During a mains failure all is well – Actually your alarm panel will have powered down but you may not be aware of this

When power is restored the control panel or keypad will now spring to life and sound (once again the panel may have lost its memory depending on the length of time of power outage).  The outside bell box may also activate

How to change a burglar alarm battery?

If you’re relatively confident with DIY and electrics, then changing the battery in your burglar alarm system is relatively straight-forward.  The main steps for changing an alarm battery are:

– Identify type of battery used in your alarm

– Buy replacement alarm battery

– Unscrew front of alarm panel (usually at this point the alarm will start sounding, as there’ll be a tamper on the system)

– Remove and replace alarm battery (making sure you don’t short the red/black terminals, and don’t touch the 240V transformer

– Replace the alarm panel lid, and press RESET (or whatever the reset procedure of your specific alarm is)

WARNING: there is 240V inside burglar alarms, and often a hornets nest of wires.  Please make sure you don’t electrocute yourself or knock a wire that may cause a fault on your system.

How Many Sensors And Keypads will I Need?

We need to ensure we cover any accessible areas to the property.  If a room has no doors or windows and does not lead to another room then there is little point installing sensors in that area.  You should definitely cover accessible doors into the property and then any windows which can be accessed from ground level or by easily climbing onto a fence or single story roof.  If you use a door contact on a front door and then the hallway has no windows then there is no need to separately cover the hall with a PIR Sensor (Passive Infra Red).  Try to cover the perimeter rooms of the property and then do not bother with internal spaces.  Only cover upstairs if there are accessible windows.  A sensor in a garage is always a good idea. 

Depending on the system you go for you may need to decide whether to have the keypad built into the control panel or to have a separate keypad next to the front door with the main control panel tucked away in a cupboard.  The latter means a smaller neater keypad on show with the main control panel and thus most of the wiring out of view in a cupboard.  You then might want to consider having an additional keypad at another point of entry to the property or even upstairs if you are going to set the alarm at night when you are in bed.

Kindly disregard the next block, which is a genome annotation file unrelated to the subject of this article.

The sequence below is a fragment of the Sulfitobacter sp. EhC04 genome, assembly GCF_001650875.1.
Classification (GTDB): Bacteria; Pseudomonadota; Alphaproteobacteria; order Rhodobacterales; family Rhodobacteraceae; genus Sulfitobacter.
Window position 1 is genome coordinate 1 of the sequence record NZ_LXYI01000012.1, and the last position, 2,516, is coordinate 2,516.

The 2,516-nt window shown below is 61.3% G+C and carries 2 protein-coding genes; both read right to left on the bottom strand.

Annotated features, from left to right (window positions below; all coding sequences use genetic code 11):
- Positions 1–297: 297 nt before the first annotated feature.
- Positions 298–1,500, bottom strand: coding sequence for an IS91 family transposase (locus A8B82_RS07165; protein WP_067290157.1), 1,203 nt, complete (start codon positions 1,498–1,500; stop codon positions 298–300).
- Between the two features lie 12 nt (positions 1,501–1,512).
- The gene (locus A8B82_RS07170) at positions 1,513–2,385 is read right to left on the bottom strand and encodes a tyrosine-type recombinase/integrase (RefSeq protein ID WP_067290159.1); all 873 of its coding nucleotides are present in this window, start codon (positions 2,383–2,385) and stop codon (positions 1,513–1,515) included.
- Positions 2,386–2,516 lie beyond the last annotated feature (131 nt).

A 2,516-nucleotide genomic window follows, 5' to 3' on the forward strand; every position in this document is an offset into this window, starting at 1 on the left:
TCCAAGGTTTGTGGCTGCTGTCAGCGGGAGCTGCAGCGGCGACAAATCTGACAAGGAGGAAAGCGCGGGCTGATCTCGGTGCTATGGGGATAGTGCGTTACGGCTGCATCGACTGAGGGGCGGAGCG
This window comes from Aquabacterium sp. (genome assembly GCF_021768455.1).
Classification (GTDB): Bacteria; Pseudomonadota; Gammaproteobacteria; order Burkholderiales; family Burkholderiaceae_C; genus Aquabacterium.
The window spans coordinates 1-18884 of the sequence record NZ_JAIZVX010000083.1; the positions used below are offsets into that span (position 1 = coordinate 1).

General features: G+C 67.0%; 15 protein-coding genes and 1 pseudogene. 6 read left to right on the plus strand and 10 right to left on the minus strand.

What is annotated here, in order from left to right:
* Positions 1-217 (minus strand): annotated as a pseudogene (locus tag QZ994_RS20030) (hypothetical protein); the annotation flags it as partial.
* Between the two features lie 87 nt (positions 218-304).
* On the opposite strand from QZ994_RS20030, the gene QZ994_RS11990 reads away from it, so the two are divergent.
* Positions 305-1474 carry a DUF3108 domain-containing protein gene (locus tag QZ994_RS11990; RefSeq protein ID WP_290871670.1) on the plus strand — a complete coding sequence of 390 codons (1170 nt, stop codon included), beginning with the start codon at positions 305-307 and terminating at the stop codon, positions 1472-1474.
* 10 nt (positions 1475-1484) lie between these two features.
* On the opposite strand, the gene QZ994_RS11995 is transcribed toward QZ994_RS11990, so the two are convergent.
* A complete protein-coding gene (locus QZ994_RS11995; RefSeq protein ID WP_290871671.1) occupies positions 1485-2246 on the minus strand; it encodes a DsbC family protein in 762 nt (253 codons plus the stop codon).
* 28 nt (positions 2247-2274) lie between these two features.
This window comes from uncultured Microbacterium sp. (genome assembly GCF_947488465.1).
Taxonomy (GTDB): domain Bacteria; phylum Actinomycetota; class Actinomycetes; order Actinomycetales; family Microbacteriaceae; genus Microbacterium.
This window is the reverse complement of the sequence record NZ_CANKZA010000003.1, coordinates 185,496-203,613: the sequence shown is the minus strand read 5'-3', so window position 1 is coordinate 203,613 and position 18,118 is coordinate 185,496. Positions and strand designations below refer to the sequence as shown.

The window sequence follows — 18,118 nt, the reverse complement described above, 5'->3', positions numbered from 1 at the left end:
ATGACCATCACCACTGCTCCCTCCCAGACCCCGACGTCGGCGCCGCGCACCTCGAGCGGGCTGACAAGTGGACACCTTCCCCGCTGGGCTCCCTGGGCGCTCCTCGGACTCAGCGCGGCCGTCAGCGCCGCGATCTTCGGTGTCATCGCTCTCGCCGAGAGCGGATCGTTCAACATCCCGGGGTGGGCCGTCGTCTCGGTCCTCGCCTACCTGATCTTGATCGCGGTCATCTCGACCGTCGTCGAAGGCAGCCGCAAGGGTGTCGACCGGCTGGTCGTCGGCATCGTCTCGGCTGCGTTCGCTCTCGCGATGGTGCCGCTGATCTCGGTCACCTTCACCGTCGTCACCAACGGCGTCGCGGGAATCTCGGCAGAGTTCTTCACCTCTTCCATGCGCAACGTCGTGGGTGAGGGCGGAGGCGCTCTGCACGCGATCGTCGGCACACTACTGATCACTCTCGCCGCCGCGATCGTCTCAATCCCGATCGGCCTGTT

Most systems would include an external Bell Box at the main point of entry of the property but again you may consider additional bell boxes either at the rear of the property or at another accessible location.  These can both act as a deterrent but also in order to make neighbours aware that there is a problem.  There is a fine line between making your neighbours aware there is a problem and how much of a nuisance false activations may become.  All going well, a fully functioning well designed system should have very few nuisance or false activations.

Other devices to consider?

Some systems will allow remote control via key fobs or proximity chips.  A key fob will be able to set and unset the system from anywhere within it’s range – for example from inside your car.  A proximity chip will quick set or unset the system by presenting the chip to the keypad.  These are handy but are not remotely controlling the system.  Higher end systems may also allow for remote access over broadband.  In this case you can control the alarm from your smart phone from anywhere you have a 3g or higher signal.  These will dramatically increase the cost of your system.  Generally, because of the integration with your broadband system via WIFI, they will usually be completely wireless systems rather than wires systems but that is not exclusively the case.

A cheaper option may be a voice dialler or text sender.  These add on modules will connect your alarm system’s control panel to a phone line and can be set to call or text a list of people with pre-recorded messages or texts during an alarm activation.  This will let you know your alarm is going off but will not allow remote access to actually reset or arm or disarm the system.

Finally, consider using magnetic door contacts on entrance doors instead of PIRs.  PIRS are great at covering whole rooms say for example if there are more than one window whereas a magnetic door contact will only protect the door it is installed on.  However, this can be more suitable for properties where there may be pets.  Door contacts can also give more functionality during programming. 

And sound bombs can be used internally in the property to increase the audible level during an alarm activation.  These are particularly suitable if you are using remote keypads as generally a keypad will not be as loud as the control panel.